The Logic of Imitation

The Buddha’s role as a model brings us to the first point concerning religious genius: namely, that a religious genius is someone who lives their life inspired by an ideal model. By extension, I would add that the religious genius is someone who inspires others to imitate them as a model as well. Goshen-Gottstein argues that the religious genius is one who can embody two realities at once, who can see with eyes of great vision and yet live in a world that is entrenched in another. Buddhism articulates this view as the theory of the Two Truths. There is Absolute Truth which can only be seen through awakened eyes, and there is the Conventional Truth of samsara that un-awakened eyes are confined to. A religious genius is one who can see both truths at once, lives both truths at once, and thus becomes a bridge between one reality and the other. As such, I suggest that the religious genius is someone others will naturally gravitate towards and aspire to imitate. This idea is grounded in the logic of acting the part to become the part. The religious genius aspires to embody an ideal and inspires others to do the same by following their example.

On one level, the Buddha does not imitate an ideal; rather, he is the ideal and thus does not appear to imitate anything. As is so often declared in the literature, he is the Buddha, the Awakened One, the supreme, the greatest and most advanced being in the universe. The gods salute him, they beg him for teachings and sob in desperation at his death. Others imitate the Buddha, but the Buddha imitates no one.

A closer look at the hagiographical tradition, however, reveals more than this first level of interpretation. While the Buddha does command the post of most advanced being in the universe, his hagiography also describes him as consulting the lifestories of previous buddhas as his own narrative unfolds. This is what John Strong calls the “Buddha-life blueprint.”[4] Throughout the Buddha’s hagiography, the Buddha considers what other buddhas did in their lives and then chooses to do something similar. For example, when he contemplates where and when he should take his final rebirth, he considers the kind of home and family previous buddhas chose and he chooses along similar lines. He chooses a family with high-caste status the way previous buddhas did, and a mother who will die seven days after she gives birth because the mothers of all buddhas die seven days after they give birth to them. Indeed, many important events in his life are modeled on the events and decisions of buddhas past. Part of this emerges as a kind of conscious imitation – with the texts having him stop to literally ask himself what others did before making up his own mind – but some of these events take place as a natural manifestation – a kind of spontaneous arising. Either way, the Buddha is a carbon copy of previous buddhas, and the next Buddha in line will be just the same. In this sense, as mentioned above, the Buddha is neither unique nor original. Quite the opposite in fact. He is an almost identical replica of every Buddha. He imitates their life stories – consciously or spontaneously – just as the next buddhas will do of him.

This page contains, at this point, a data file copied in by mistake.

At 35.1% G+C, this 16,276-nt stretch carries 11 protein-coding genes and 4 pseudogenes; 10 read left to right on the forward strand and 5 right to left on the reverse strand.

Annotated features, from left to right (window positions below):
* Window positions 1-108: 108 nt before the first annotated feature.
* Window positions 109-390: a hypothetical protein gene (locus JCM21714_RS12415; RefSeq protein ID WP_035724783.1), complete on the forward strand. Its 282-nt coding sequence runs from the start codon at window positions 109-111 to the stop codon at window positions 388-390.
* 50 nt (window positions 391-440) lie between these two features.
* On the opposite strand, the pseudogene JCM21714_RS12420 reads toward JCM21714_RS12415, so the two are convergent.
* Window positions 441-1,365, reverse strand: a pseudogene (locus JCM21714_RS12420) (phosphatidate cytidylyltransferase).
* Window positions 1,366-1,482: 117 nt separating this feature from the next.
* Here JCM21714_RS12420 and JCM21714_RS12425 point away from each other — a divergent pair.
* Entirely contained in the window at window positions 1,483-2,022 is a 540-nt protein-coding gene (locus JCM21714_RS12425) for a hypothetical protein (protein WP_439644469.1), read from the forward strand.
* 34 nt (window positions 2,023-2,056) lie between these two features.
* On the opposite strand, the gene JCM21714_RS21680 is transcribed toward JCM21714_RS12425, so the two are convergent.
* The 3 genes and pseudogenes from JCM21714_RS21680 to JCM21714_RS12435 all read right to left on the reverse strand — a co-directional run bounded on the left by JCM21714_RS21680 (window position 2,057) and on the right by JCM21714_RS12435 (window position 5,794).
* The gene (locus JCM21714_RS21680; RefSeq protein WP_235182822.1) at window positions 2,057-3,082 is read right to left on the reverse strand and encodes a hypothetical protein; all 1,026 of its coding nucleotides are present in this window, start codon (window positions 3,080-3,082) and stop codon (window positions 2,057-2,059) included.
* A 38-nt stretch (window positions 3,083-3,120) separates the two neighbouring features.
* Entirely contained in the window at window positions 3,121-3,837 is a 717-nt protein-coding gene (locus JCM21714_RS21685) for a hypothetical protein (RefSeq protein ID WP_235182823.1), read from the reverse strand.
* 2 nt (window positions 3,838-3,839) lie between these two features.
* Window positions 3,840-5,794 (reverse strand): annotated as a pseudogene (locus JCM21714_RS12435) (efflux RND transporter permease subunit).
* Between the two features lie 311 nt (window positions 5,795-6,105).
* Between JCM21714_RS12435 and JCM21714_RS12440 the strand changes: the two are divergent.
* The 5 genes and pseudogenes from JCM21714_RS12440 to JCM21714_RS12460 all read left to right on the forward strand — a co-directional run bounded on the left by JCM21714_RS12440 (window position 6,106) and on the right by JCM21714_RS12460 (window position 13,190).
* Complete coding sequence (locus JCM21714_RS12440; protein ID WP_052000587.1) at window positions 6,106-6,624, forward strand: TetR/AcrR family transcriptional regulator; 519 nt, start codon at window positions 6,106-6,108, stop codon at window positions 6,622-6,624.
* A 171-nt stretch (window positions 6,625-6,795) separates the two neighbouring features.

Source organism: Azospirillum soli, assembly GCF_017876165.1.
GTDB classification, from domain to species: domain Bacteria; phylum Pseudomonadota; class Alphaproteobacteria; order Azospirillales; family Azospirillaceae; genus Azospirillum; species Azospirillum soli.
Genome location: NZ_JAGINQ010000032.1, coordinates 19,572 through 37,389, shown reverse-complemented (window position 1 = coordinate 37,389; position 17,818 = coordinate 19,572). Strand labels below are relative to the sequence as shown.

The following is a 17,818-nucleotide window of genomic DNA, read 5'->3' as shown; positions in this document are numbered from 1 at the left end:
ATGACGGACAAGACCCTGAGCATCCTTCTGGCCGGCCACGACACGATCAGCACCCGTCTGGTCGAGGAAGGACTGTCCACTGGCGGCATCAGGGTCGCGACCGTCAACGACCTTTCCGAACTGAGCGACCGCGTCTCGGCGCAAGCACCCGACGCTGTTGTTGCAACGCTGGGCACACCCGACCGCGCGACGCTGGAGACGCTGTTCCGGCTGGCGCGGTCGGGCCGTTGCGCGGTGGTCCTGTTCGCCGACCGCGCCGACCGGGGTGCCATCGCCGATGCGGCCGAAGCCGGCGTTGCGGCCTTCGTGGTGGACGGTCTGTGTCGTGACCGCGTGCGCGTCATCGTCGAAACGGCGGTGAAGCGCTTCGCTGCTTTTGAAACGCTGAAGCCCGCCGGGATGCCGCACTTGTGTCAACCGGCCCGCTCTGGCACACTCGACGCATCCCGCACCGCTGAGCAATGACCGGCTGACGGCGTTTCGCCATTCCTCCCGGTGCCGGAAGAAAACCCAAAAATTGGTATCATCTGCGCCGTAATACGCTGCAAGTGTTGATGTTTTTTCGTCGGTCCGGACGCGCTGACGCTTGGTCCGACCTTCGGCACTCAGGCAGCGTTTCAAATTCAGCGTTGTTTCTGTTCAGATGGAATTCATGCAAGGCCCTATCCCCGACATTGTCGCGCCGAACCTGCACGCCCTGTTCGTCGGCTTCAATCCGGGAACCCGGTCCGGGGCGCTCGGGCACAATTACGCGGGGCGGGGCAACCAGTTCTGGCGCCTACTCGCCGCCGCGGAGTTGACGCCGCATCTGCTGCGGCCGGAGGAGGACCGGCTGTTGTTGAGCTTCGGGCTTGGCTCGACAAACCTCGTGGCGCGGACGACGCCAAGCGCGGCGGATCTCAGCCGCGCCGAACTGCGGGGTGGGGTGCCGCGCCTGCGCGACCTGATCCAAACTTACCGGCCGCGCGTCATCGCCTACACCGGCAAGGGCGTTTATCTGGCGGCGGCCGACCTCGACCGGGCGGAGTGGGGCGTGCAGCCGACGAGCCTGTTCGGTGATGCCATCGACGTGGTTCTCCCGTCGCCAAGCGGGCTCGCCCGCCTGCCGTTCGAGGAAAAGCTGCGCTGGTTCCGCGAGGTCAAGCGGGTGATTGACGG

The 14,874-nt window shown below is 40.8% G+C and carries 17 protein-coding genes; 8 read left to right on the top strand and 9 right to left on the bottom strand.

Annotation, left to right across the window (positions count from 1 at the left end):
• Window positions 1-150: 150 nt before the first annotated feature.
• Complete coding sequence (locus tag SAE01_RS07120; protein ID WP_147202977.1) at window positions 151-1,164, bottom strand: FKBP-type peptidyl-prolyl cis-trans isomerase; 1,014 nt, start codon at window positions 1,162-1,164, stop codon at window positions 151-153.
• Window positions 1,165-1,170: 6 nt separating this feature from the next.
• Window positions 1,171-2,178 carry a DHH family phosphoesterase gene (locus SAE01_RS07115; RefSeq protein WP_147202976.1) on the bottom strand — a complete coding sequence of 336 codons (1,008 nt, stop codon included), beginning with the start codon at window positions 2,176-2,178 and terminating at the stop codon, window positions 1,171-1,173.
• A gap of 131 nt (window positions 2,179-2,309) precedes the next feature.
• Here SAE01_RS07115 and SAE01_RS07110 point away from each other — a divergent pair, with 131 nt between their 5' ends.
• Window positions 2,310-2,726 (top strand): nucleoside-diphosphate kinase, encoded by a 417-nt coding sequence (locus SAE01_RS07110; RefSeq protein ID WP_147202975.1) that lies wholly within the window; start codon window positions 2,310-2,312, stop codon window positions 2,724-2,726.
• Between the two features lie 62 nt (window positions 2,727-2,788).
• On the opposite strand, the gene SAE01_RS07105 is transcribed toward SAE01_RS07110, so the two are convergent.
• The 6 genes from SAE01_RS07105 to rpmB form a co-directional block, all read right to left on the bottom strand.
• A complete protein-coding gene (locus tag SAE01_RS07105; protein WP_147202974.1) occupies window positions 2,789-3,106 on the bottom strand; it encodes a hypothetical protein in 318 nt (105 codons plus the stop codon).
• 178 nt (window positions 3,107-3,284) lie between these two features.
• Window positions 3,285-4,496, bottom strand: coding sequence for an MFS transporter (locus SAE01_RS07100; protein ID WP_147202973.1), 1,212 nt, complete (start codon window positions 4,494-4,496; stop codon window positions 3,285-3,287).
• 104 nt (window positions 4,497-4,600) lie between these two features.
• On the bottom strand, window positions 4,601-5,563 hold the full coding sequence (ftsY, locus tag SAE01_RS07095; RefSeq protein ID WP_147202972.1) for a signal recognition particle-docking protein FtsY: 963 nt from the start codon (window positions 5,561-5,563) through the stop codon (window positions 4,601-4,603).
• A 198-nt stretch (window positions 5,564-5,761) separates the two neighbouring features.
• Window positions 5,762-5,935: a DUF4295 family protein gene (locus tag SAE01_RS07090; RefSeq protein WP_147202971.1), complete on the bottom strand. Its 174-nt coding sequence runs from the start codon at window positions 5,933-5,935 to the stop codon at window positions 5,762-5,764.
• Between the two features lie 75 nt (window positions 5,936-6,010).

This feature of the Buddhist story has a number of important effects. It reminds the audience that samsara is cyclical and that, to use a biblical expression, nothing is new under the sun. The continuous stream of buddhas coming and going also functions as a lesson about impermanence, and yet it paradoxically also provides the community with hope that, if the world appears broken, a brighter future may be just up ahead, with a new Buddha waiting around the corner. The fact, therefore, of a revolving door of identical buddhas is a key concept in the life of the tradition.

Equally important, however, and perhaps more readily recognizable, is the role the Buddha plays as a model for others to imitate – a feature of the religious genius that does not appear in Goshen-Gottstein’s discussion. Each element of the Buddha’s lifestory highlights the teachings of the tradition and therefore functions as a piece of the foundation out of which imitation grows. Consider, for example, the story of the Four Sights (in which the Buddha-to-be encounters the truth of suffering for the first time and the potential for liberation from it) along with the story of the Great Departure (in which he escapes palace life in order to pursue his quest for that liberation). These episodes function as examples of the kind of insight into suffering all Buddhists must eventually develop, along with the courage all serious practitioners must eventually harness if they are to pursue their freedom from it.